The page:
Funding for Taught Masters Abolished - what do you think?(21 Posts)
Hmm. In my subject, at least, if you did an MPhil that took two years and you then had to reapply to do the PhD. You couldn't just go straight into a DPhil.
Though of course it's quite possible if you'd done two years of MPhil first, it'd help you finish a PhD in good time. I don't know how the funding would work since the first year of the MPhil counts as a taught course and the second might, too - I assumed this course would also be one no longer eligible for funding.
I think the general idea of having courses where you could do 3+1 years is good, though. That could be really helpful. Though I still think it is tough because so many people won't know to apply for it when they're 18 year olds starting out. Difficult.
Yes I think Masters degrees can bridge te gap between the first degree and a PHd, the dissertation often leads to a first publication and means a PhD student can hit the ground running so its worrying that funding might be more difficult. Masters degrees have become very very expensive ( cf those taught at LSE for example) partly because they are deliberately used to increase the income to departments. Aimed at non EU graduates initially, the fees are sky high and furthermore the student has to provide documentation of the ability to pay the fees and living expenses before being accepted.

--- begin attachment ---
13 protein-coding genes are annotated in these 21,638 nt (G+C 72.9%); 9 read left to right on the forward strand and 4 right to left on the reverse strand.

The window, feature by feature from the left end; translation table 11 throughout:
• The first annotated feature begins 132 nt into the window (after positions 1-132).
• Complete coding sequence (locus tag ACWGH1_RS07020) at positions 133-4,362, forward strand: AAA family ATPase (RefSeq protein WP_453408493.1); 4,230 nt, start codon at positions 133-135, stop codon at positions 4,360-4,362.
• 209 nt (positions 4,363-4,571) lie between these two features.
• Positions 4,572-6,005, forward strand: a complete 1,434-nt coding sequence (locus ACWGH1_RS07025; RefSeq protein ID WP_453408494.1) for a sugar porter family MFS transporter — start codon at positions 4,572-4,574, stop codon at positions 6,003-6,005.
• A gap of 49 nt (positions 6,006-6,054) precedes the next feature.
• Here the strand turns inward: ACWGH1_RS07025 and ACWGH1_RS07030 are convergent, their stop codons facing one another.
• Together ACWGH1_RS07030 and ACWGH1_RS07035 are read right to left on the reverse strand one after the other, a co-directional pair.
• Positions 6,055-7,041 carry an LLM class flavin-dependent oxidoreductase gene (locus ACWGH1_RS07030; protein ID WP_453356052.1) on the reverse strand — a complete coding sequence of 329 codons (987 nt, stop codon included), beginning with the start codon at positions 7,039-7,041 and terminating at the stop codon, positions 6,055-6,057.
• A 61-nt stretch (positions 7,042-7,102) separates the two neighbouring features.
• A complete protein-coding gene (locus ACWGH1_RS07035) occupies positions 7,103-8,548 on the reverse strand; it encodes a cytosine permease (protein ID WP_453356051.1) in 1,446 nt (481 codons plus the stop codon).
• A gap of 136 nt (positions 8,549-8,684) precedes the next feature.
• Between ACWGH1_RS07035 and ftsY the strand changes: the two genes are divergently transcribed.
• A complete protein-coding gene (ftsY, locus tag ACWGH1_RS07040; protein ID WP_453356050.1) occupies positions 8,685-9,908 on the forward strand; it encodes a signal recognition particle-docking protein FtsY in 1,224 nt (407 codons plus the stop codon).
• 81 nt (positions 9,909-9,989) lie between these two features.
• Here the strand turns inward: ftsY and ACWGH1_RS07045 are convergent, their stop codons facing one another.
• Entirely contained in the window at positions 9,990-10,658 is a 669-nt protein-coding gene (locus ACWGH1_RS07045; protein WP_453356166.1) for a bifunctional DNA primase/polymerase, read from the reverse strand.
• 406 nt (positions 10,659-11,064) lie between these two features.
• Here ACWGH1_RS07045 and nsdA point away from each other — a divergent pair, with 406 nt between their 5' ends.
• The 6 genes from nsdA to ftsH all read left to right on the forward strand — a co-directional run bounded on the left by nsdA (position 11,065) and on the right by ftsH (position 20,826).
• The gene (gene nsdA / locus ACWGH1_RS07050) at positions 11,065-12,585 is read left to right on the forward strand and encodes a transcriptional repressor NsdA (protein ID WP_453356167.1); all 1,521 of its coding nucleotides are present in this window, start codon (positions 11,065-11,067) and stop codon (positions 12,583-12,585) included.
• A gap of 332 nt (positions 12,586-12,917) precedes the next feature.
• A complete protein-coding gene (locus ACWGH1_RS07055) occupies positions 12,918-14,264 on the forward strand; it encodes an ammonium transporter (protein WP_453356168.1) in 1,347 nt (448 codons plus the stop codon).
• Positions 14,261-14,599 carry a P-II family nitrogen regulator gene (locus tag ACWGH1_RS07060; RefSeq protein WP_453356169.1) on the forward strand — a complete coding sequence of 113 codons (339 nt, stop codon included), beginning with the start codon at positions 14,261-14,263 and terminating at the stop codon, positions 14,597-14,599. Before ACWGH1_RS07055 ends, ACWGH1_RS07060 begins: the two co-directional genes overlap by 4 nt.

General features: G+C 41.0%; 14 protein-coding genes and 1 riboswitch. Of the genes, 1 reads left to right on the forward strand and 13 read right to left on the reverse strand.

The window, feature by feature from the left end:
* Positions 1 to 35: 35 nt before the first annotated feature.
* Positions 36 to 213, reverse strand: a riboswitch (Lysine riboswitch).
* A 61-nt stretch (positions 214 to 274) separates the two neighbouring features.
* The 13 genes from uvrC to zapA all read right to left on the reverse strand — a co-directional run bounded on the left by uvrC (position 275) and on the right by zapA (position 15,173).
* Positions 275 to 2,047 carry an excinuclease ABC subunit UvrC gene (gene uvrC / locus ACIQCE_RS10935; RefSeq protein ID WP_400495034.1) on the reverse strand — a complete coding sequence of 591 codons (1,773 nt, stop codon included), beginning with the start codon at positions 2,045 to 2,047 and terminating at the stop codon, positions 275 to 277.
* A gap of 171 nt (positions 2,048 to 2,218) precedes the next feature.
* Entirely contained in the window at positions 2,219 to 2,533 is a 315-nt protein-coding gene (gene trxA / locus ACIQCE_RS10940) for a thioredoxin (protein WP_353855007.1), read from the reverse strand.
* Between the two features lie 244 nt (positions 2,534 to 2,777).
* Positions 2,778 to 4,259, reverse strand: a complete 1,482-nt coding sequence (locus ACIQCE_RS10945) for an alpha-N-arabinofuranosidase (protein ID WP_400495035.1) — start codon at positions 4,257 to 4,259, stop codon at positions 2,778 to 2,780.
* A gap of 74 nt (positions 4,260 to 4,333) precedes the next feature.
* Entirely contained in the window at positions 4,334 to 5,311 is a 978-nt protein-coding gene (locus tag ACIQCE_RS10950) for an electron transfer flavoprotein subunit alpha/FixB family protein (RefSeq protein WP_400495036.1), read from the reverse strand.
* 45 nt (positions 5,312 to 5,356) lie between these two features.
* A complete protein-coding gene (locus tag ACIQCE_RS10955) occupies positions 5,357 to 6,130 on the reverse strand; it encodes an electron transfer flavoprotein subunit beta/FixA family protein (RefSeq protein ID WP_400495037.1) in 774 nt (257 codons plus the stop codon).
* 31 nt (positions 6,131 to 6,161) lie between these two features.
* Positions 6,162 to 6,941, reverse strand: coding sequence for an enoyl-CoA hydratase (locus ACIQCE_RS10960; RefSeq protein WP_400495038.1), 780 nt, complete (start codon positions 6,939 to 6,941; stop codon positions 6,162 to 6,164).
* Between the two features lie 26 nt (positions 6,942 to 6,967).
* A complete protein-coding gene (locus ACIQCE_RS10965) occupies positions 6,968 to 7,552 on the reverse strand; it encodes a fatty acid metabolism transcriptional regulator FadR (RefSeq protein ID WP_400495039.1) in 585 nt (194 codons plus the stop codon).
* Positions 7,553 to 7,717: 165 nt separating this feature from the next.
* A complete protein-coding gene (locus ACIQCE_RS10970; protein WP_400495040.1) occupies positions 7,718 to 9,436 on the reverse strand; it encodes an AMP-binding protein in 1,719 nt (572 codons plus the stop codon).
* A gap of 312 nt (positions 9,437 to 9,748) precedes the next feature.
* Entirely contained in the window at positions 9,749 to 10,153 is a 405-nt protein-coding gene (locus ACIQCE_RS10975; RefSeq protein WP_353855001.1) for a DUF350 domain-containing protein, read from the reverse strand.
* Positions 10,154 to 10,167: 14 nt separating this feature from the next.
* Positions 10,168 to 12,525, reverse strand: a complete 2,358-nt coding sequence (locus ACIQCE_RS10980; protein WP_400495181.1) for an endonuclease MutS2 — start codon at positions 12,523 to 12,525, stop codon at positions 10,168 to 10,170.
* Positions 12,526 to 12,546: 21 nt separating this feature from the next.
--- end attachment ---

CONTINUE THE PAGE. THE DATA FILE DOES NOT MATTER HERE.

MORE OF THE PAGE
Both my (very academic) DC have already said they doubt that the expense of a masters is worth it purely on the grounds of cost.
The idea of the MPhil which can lead onto a DPhil without going through selection and reapplication processes all over again seems a good one,(the Oxford model) as does the idea of the 3+1 course (eg Imperial ) leading to a masters straight from a BA with the loan from the student loan company and fees at the undergraduate scale.
That's true Creamteas. It was told it was very unusual to finish in 3 years, hence why it would be good to get 1+3 funding if you possibly could.
Yes, that makes sense. That's the sort of thing that I am worried about. I did a masters and it was amazing - it really prepared me and I know that people who did it and then went on to other, non-academic things (including people who never intended to do a PhD) say the same. My brother's partner has a masters, which has helped her hugely in her job.
The problem is with the emphasis now on finishing your PhD on time, you really have to hit the ground running and those coming straight from their BAs often do not have enough higher level theory and methods training to be able to do this.
It was one of our emeritus profs that pointed out that when it was usual to go straight onto a PhD, it was also common to take 5-7 years to do it!
It's funny how quickly things seem to erode, isn't it?